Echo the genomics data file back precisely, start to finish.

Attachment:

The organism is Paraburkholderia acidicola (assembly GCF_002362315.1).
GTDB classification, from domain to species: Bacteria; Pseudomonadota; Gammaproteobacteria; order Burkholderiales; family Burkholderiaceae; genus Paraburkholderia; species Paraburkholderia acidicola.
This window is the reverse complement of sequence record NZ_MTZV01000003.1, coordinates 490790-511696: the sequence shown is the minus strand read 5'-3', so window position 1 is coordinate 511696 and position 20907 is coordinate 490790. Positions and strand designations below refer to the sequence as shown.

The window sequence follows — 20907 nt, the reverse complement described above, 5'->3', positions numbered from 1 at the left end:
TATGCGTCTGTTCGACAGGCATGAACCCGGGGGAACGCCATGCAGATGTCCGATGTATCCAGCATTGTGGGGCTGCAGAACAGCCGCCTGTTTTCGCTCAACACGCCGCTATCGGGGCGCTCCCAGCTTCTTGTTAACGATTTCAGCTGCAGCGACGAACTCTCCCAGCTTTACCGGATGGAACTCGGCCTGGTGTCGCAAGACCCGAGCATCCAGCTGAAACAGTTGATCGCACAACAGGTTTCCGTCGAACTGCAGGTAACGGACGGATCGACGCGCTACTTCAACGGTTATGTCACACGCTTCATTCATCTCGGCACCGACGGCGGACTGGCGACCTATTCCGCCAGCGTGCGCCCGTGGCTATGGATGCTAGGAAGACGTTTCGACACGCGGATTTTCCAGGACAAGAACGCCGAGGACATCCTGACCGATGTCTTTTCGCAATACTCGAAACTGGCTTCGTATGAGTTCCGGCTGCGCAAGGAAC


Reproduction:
The organism is Paraburkholderia acidicola (assembly GCF_002362315.1).
GTDB classification, from domain to species: Bacteria; Pseudomonadota; Gammaproteobacteria; order Burkholderiales; family Burkholderiaceae; genus Paraburkholderia; species Paraburkholderia acidicola.
This window is the reverse complement of sequence record NZ_MTZV01000003.1, coordinates 490790-511696: the sequence shown is the minus strand read 5'-3', so window position 1 is coordinate 511696 and position 20907 is coordinate 490790. Positions and strand designations below refer to the sequence as shown.

The window sequence follows — 20907 nt, the reverse complement described above, 5'->3', positions numbered from 1 at the left end:
TATGCGTCTGTTCGACAGGCATGAACCCGGGGGAACGCCATGCAGATGTCCGATGTATCCAGCATTGTGGGGCTGCAGAACAGCCGCCTGTTTTCGCTCAACACGCCGCTATCGGGGCGCTCCCAGCTTCTTGTTAACGATTTCAGCTGCAGCGACGAACTCTCCCAGCTTTACCGGATGGAACTCGGCCTGGTGTCGCAAGACCCGAGCATCCAGCTGAAACAGTTGATCGCACAACAGGTTTCCGTCGAACTGCAGGTAACGGACGGATCGACGCGCTACTTCAACGGTTATGTCACACGCTTCATTCATCTCGGCACCGACGGCGGACTGGCGACCTATTCCGCCAGCGTGCGCCCGTGGCTATGGATGCTAGGAAGACGTTTCGACACGCGGATTTTCCAGGACAAGAACGCCGAGGACATCCTGACCGATGTCTTTTCGCAATACTCGAAACTGGCTTCGTATGAGTTCCGGCTGCGCAAGGAAC